Wednesday, March 2, 2016

Lisa Had A Brilliant Idea And I May Just Run With It

In October of 2013 Lisa and I started Bodacious Biscuit Love. You can check out that blog site here. In short, we bake homemade biscuits throughout the week to offer our Bodacious Community and we donate our biscuits to local Connecticut animal shelters. We also use our biscuits to raise money so we can purchase much needed supplies for these animal shelters and to assist with medical expenses. Several times a month, during the busy event season, we donate Bodacious Raffle Baskets to shelters, rescue groups and various organizations who are raising money for the animals in need.

The inspiration behind Bodacious Biscuit Love stemmed from various things, however, the biggest was when we adopted Coco. He was about a year old and spent the first year of his life in a basement confined to a crate. His eating habits, and unwillingness to eat store bought food and treats, indicated he was probably fed table scraps for the first year of his life. Regardless of the details, when we adopted Coco, he wouldn't eat store-bought anything. He's also exceptionally picky.

Making his meals with a variety of food was complete trial and error, but we eventually figured out what he liked and didn't. Treats were a whole other ballgame. We searched locally, and not so local, for homemade treats. We found a handful of places and purchased various flavors in hopes to find something he'd enjoy snacking on. No such luck. The biscuits were either too hard, had a weird odor or he didn't care for the flavor. The more "boutique" style biscuits were slathered with too much royal icing and sugary fillings.

This process went on for quite sometime. 

Right around the same time, I took on a couple of clients who had just opened a local business that catered to dogs. They did it all from grooming to scheduled walks. At one point, to spice up their Facebook page and blog site, I planned a contest. I reached out to a local business that made homemade dog treats. The biscuits are very boutique-ish and on the high-end price range. I sent the owner a message asking if she'd be willing to donate a bag of biscuits or gift certificate as a prize. In exchange, I'd promote their business to give them some exposure.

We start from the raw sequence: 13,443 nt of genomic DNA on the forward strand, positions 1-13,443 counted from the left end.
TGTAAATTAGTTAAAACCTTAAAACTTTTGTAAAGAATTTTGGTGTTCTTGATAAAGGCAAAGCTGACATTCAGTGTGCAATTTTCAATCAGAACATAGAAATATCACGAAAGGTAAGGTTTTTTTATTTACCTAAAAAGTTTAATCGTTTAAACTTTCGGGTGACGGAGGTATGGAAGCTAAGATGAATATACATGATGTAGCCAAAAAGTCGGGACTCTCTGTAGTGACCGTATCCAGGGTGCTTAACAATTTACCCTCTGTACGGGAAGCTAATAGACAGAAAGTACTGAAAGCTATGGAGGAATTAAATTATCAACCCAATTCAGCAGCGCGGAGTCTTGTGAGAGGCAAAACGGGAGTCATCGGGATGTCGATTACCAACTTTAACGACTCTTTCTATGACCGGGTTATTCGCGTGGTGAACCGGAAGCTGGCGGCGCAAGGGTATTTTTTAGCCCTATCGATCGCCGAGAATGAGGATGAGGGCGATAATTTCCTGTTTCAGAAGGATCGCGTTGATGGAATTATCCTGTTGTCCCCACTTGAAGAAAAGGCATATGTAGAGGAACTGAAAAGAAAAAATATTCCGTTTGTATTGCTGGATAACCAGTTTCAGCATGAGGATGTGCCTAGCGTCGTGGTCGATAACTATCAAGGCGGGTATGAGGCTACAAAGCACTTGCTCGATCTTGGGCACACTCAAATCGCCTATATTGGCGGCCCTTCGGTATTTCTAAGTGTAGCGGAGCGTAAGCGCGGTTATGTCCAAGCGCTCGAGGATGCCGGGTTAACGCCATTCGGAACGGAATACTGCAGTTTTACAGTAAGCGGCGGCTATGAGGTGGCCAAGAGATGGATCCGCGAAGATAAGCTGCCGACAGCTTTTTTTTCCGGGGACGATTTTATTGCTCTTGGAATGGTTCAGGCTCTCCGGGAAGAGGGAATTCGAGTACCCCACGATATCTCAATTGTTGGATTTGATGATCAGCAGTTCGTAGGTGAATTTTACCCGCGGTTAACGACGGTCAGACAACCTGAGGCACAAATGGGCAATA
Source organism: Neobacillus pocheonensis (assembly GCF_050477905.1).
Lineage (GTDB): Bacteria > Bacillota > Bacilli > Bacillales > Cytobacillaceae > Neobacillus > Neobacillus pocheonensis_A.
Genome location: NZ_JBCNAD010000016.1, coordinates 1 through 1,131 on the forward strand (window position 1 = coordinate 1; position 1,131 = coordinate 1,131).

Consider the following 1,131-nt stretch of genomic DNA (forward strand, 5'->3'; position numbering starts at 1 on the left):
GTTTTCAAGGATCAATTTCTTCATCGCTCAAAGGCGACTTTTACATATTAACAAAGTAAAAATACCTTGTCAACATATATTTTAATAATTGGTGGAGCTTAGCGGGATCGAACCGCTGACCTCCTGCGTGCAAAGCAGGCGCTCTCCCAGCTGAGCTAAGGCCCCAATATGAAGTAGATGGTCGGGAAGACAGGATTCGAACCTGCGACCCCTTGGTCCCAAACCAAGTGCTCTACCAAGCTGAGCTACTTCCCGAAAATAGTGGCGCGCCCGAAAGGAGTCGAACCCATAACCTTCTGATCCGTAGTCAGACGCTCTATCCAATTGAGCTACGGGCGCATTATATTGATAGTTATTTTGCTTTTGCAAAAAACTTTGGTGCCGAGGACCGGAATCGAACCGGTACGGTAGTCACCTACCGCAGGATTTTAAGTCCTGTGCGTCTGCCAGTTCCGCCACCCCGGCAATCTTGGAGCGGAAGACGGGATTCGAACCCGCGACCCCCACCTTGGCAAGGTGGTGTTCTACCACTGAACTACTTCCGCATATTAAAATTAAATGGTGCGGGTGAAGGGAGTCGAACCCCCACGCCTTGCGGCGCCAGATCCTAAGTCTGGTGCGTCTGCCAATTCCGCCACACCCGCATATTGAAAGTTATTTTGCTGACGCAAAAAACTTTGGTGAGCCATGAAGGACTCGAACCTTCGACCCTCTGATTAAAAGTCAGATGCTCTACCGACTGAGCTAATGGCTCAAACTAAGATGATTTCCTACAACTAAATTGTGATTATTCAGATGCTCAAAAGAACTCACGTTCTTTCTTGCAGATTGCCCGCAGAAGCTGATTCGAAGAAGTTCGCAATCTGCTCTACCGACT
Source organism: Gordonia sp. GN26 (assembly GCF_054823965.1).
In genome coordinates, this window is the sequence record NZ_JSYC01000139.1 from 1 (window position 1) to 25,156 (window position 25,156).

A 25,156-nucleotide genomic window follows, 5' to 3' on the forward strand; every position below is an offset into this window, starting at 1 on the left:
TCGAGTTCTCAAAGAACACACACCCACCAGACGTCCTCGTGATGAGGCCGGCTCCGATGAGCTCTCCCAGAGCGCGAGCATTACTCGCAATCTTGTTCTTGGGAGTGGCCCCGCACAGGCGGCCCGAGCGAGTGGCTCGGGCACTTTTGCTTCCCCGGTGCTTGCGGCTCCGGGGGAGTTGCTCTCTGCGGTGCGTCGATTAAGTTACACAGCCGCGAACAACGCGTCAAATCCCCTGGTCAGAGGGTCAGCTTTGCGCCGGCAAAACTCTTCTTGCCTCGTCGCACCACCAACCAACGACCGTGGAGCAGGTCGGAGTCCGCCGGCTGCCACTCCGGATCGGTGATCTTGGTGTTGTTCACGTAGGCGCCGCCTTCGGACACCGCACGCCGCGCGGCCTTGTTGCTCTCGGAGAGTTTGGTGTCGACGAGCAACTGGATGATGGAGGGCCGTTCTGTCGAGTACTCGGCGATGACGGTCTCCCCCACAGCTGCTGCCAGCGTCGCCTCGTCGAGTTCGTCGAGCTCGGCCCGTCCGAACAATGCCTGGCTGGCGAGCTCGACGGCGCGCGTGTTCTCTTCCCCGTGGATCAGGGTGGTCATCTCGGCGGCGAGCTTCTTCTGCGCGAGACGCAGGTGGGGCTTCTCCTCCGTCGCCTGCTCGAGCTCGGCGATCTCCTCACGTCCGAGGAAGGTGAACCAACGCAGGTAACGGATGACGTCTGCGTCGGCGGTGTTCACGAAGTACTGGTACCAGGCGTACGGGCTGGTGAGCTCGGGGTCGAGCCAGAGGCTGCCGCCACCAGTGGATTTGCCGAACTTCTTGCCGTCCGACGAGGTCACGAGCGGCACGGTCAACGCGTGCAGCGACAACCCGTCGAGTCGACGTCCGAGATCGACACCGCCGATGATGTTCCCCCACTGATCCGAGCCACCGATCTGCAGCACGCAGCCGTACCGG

No reply. I sent another message. No reply. The owners of the business I was providing services for reached out. Again, no reply.

While all of this was going on, Lisa and I had, over that past year, become involved with rescue dogs and our circle of like-minded people was growing. Often times, the discussion of "big hearts, empty wallets" came up. Several times it was mentioned that shelters and people who rescue and foster can't afford the luxury of homemade treats. Simpy put, they're too expensive.

My inquiring mind explored this. They were right. The biscuits we had purchased for Coco in the past were expensive and ranged anywhere between $1 and $3.50 PER biscuit. At those prices, it excluded a lot of pups especially the rescues and those sitting at our local animal shelters.

The light bulb went off and for the next month or so, I took my 30+ years of baking experience and experimented with dough. I didn't use a recipe from Pinterest or from any dog treat book. After quite a few trial and error batches, I came up with a dough that worked. The final product was a 4-ingredient biscuits that was crunchy, but not too crunchy. And, it passed the pup AND human taste test.

The rest, you could say, is history.

It was then we made the decision to spread biscuit love to shelter and rescue pups. If people wanted to donate our suggested amount for a bag, that money would be used to buy ingredients, supplies and to cover shipping costs so we could spread more biscuit love.

Our motto is that no pup should go without fresh made biscuits.

In the beginning, we offered a variety of flavors. However, when we decided to update our labels, we realized in order to be licensed and registered with the Connecticut Department of Agriculture, our label had to include certain information. There was a cost to obtain this information per flavor and a cost to register each label. You can read all about that here. It's expensive. Due to the cost, we decided to go with the biscuit that withstood all 4 seasons and was the most sought after.

Our plain peanut butter biscuit.

I still bake some of our other flavors and I continue to experiment with new biscuit flavors and textures. We just don't offer them to the public or donate them.

For the past several months, I've been itchin' to do something with that. The other night, while eating dinner, the topic of my homemade dog treats came up in discussion.

"You should create a new page on the dog Mom blog site for all of your recipes and maybe, down the road, publish a book."

Lisa is a woman of very few words, but when she speaks, at times, it has the effect of the palm of my hand smacking my forehead.

Duh. Why didn't I think of this?

Every week, I have people who send me emails and message me on Facebook asking for tips and advice on making homemade meals and treats for their fur-kids. They ask for recipes and tasty combinations for meals. I don't have meal recipes, but I have lots of treat recipes. These recipes are ones I created.

We have quite a few taste testers too who have given the paws up or down. Pups and humans.

Why not. Lisa had a brilliant idea and there's a pretty good chance I'm going to run with it...

Stay tuned...

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